With the first season having just been completed in London in June and the second season confirmed, this new global event is still sparking conversation all over the world.
Brazilian driver Nelson Piquet Junior took the title by a single point, in an event where no same driver has won more than three races. VISA sponsors the new event and it’s also backed by the governing body FIA, who have been waiting for the electric motorsport event for years. It’s the only single-seat racing series that steps into the new environmentally friendly world of electrical energy, and it’s already attracted a number of high profile supporters. With the new season beginning in October in Beijing, the future of electric racing looks bright.
A new era of racing
It’s designed to be different and unlike Formula 1, despite many of watchers already comparing it. The public has found it hard to disconnect the two series, despite the differences: electric same model cars, battery operated with speeds of up 140mph and no loud buzzing sound that resonates around the grounds. Sitting at a lower 80 decibels (in comparison to 102+ of an F1 car), these cars sound more like a whirring washing machine, which means they have been able to convince cities to close down their streets for the one-day race.
Formula E has taken a different, unique approach to the racing structure as testing and qualifying take place on the morning of the race, making it more appealing to new fans of the sport that want to give it a go and only need to purchase a single day ticket. In the first season, Formula E took over the streets of Beijing, Miami, Monaco, Berlin, Moscow and London to name a few. This approach brings the hour-long race to the people; it becomes a spectacle for fans and those who have never watched before because of how accessible it is. There’s an essence of street racing to it, with the streets being closed down, music playing everywhere and crowds gathering to watch with excitement. It’s hard to look away from the carefully designed cars when they come zooming round the corner.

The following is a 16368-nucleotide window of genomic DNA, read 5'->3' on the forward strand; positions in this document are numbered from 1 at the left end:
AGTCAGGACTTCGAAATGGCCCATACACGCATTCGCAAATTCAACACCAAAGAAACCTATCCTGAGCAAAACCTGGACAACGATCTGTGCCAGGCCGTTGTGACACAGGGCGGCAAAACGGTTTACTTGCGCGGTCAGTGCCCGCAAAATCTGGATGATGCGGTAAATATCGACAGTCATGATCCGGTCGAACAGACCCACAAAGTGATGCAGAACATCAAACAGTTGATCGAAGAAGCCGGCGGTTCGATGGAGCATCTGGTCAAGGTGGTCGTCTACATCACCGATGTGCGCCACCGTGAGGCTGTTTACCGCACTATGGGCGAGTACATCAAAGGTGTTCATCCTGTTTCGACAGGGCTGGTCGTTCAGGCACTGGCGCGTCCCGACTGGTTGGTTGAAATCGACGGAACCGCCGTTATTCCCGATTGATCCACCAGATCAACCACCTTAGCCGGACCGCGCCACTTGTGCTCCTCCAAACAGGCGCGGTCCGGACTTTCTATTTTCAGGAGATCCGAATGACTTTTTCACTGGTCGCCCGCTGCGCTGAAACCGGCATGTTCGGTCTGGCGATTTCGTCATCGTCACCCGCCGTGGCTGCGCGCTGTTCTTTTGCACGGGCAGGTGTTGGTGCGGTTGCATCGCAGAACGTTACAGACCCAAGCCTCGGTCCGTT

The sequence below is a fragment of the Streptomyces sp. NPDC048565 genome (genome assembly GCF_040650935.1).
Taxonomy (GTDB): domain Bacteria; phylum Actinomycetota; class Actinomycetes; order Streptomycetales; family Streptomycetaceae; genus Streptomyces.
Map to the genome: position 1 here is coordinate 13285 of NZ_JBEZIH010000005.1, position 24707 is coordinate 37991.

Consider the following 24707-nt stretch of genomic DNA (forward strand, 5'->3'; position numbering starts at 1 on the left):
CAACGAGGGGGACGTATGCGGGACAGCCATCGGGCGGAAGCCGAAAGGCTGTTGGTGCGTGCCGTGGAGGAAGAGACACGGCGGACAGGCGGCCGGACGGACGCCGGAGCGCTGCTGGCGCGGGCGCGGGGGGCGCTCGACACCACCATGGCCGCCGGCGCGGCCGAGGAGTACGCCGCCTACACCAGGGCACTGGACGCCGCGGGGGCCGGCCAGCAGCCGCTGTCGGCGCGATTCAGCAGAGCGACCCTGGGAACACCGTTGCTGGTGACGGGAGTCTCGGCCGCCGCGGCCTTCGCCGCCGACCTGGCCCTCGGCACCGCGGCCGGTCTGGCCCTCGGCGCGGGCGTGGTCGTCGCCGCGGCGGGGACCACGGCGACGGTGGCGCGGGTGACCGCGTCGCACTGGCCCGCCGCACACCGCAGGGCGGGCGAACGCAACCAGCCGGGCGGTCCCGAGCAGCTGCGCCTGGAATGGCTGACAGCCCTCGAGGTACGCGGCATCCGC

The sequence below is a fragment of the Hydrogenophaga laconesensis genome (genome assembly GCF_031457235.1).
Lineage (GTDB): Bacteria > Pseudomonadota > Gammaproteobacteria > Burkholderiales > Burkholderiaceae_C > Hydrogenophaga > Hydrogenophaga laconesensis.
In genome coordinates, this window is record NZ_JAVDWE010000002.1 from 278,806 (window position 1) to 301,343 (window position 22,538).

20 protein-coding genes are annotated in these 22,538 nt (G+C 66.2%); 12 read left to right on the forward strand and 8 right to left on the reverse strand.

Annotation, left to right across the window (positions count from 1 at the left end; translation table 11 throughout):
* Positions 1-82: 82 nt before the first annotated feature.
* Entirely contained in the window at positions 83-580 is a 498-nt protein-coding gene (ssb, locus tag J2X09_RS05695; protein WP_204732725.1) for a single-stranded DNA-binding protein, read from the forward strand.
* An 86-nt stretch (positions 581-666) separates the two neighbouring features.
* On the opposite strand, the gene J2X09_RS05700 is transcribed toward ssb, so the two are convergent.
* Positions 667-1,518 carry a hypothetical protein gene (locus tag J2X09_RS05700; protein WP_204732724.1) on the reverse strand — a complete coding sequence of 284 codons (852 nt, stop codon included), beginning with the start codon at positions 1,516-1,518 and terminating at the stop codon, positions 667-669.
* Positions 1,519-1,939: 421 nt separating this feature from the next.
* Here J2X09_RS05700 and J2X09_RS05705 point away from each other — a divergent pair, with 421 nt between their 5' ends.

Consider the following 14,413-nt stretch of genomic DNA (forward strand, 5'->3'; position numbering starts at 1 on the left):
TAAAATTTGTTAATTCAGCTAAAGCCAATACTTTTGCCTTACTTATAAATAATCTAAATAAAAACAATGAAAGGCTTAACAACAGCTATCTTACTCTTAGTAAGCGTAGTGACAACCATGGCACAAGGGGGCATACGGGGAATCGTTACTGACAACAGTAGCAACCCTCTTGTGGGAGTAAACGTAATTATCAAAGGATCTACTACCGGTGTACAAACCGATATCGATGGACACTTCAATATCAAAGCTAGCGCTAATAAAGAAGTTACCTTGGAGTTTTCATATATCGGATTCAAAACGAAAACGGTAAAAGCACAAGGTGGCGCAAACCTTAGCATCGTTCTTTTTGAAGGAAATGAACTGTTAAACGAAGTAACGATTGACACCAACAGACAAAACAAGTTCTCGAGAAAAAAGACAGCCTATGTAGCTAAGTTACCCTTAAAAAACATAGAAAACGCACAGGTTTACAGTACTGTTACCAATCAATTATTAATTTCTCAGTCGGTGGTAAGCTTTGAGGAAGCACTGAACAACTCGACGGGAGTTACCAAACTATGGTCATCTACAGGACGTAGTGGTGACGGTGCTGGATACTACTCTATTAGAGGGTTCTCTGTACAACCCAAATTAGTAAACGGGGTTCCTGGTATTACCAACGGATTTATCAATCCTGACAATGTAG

What you need to know about Formula E
Three years ago, FIA had a vision of creating a more sustainable motorsport championship, where they could increase the interest in electric cars and further develop technologies. CEO, Alejandro Agag, has invested £60m in Formula E to propel it into mainstream focus. With a successful first season behind them and the second season starting at the end of 2015, they can see the investment only growing. The teams were all given same model cars in the first season – Spark-Renault SRT 01E- but BBC reports that it will become an open challenge next season, allowing teams to build and develop their own cars. The batteries are designed and supplied by Williams Advanced Engineering (the sister company of world renowned F1 company) and each battery has 28KW/h of energy and produces a max of 270bhp in qualifying and 200bhp in race mode. But that is currently not enough energy to complete a race distance and the drivers must change cars halfway through. It is hoped that as years go by, the cars and battery technology will advance to allow them to stay on the track for the full one hour.
The question whether Formula E can inspire motorists to switch to electric cars is the one that emerges after months of Electric racing. Has it won over the crowd with its innovative racing style and sustainable energy power? It’s hard to say if the first season accomplished this, especially with the drivers having to change cars as the battery cannot last the entire race. Formula 1 Red Bull Boss, Christian Horner expressed his opinion on the matter by saying “I’m not sure it’s delivering a great message about sustainable energy, if you’re saying you can’t get to the end of a grand prix or the end of race without having to change cars”.
The future of electric racing
It isn’t about competing with Formula 1, but rather presenting a new form of racing for the modern age. Formula E is paving the way for a form of racing that is energy efficient and environmentally friendly. But whether “it will take over from F1 in terms of people… in four or five years” like Richard Branson believes, is another debate. The two sports are different, despite being governed by the same body, FIA. There’s a huge opportunity with electric racing for new innovative designs for cars, battery and engine suppliers to get stuck into, to design new cars and test new batteries that last the entire race. It will be a true race to see which company can be the first to discover the solution. You never know where a career in electrics could lead you. It could lead you to working on a future season of Formula E, creating the first energy efficient battery to last the entire race.
For this racing company it’s all about following the three E’s: Energy, Environment and Entertainment. Will you be watching the sparks fly when the second season begins in Beijing?
The second season of Formula E starts in October 2015. Join the conversation today with #DriveTheFuture.
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If you want to know more about the world of electric racing, then read on about the growing demand for electric vehicles!Back to blog